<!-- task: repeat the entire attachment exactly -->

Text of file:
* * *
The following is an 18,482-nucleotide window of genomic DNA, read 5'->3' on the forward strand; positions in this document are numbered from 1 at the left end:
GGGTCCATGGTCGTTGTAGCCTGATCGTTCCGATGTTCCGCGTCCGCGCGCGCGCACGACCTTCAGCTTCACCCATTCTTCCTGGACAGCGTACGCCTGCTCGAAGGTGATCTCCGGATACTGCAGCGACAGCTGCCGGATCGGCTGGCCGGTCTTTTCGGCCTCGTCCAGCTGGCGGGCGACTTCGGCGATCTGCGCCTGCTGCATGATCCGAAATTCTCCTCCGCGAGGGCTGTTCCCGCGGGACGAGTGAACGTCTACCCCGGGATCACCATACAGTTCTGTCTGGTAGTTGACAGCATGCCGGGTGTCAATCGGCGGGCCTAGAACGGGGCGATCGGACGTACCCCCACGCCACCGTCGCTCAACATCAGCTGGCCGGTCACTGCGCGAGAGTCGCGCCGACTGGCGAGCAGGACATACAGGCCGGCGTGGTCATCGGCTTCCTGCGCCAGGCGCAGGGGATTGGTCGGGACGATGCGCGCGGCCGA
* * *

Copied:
The following is an 18,482-nucleotide window of genomic DNA, read 5'->3' on the forward strand; positions in this document are numbered from 1 at the left end:
GGGTCCATGGTCGTTGTAGCCTGATCGTTCCGATGTTCCGCGTCCGCGCGCGCGCACGACCTTCAGCTTCACCCATTCTTCCTGGACAGCGTACGCCTGCTCGAAGGTGATCTCCGGATACTGCAGCGACAGCTGCCGGATCGGCTGGCCGGTCTTTTCGGCCTCGTCCAGCTGGCGGGCGACTTCGGCGATCTGCGCCTGCTGCATGATCCGAAATTCTCCTCCGCGAGGGCTGTTCCCGCGGGACGAGTGAACGTCTACCCCGGGATCACCATACAGTTCTGTCTGGTAGTTGACAGCATGCCGGGTGTCAATCGGCGGGCCTAGAACGGGGCGATCGGACGTACCCCCACGCCACCGTCGCTCAACATCAGCTGGCCGGTCACTGCGCGAGAGTCGCGCCGACTGGCGAGCAGGACATACAGGCCGGCGTGGTCATCGGCTTCCTGCGCCAGGCGCAGGGGATTGGTCGGGACGATGCGCGCGGCCGA